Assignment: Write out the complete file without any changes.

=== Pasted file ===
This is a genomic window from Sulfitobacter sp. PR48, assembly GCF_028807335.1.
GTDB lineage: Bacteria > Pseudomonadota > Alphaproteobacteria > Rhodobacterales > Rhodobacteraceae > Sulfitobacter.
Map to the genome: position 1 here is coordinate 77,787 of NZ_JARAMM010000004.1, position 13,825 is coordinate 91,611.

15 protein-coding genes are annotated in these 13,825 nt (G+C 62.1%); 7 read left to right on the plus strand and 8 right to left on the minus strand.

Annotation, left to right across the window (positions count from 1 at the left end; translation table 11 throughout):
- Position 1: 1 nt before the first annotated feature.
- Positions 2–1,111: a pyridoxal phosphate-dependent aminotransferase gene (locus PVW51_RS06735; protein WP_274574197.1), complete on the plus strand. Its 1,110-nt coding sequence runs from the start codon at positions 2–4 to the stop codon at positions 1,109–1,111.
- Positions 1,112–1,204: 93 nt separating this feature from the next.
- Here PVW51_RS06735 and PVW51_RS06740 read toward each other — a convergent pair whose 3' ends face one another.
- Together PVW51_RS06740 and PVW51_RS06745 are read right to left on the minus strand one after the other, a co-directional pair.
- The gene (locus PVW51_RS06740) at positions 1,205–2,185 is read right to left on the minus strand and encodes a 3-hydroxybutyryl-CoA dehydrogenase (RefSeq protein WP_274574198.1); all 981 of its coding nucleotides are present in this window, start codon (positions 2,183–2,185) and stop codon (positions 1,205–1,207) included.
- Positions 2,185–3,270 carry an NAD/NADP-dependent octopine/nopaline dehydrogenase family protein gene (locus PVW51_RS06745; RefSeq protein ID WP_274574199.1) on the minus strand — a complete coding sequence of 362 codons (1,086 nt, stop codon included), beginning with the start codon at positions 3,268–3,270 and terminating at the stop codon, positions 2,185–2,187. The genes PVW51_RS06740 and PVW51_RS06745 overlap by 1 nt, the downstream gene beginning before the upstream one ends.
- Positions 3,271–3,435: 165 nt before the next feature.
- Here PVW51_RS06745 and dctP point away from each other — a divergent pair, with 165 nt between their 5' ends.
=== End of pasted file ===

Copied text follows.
This is a genomic window from Sulfitobacter sp. PR48, assembly GCF_028807335.1.
GTDB lineage: Bacteria > Pseudomonadota > Alphaproteobacteria > Rhodobacterales > Rhodobacteraceae > Sulfitobacter.
Map to the genome: position 1 here is coordinate 77,787 of NZ_JARAMM010000004.1, position 13,825 is coordinate 91,611.

15 protein-coding genes are annotated in these 13,825 nt (G+C 62.1%); 7 read left to right on the plus strand and 8 right to left on the minus strand.

Annotation, left to right across the window (positions count from 1 at the left end; translation table 11 throughout):
- Position 1: 1 nt before the first annotated feature.
- Positions 2–1,111: a pyridoxal phosphate-dependent aminotransferase gene (locus PVW51_RS06735; protein WP_274574197.1), complete on the plus strand. Its 1,110-nt coding sequence runs from the start codon at positions 2–4 to the stop codon at positions 1,109–1,111.
- Positions 1,112–1,204: 93 nt separating this feature from the next.
- Here PVW51_RS06735 and PVW51_RS06740 read toward each other — a convergent pair whose 3' ends face one another.
- Together PVW51_RS06740 and PVW51_RS06745 are read right to left on the minus strand one after the other, a co-directional pair.
- The gene (locus PVW51_RS06740) at positions 1,205–2,185 is read right to left on the minus strand and encodes a 3-hydroxybutyryl-CoA dehydrogenase (RefSeq protein WP_274574198.1); all 981 of its coding nucleotides are present in this window, start codon (positions 2,183–2,185) and stop codon (positions 1,205–1,207) included.
- Positions 2,185–3,270 carry an NAD/NADP-dependent octopine/nopaline dehydrogenase family protein gene (locus PVW51_RS06745; RefSeq protein ID WP_274574199.1) on the minus strand — a complete coding sequence of 362 codons (1,086 nt, stop codon included), beginning with the start codon at positions 3,268–3,270 and terminating at the stop codon, positions 2,185–2,187. The genes PVW51_RS06740 and PVW51_RS06745 overlap by 1 nt, the downstream gene beginning before the upstream one ends.
- Positions 3,271–3,435: 165 nt before the next feature.
- Here PVW51_RS06745 and dctP point away from each other — a divergent pair, with 165 nt between their 5' ends.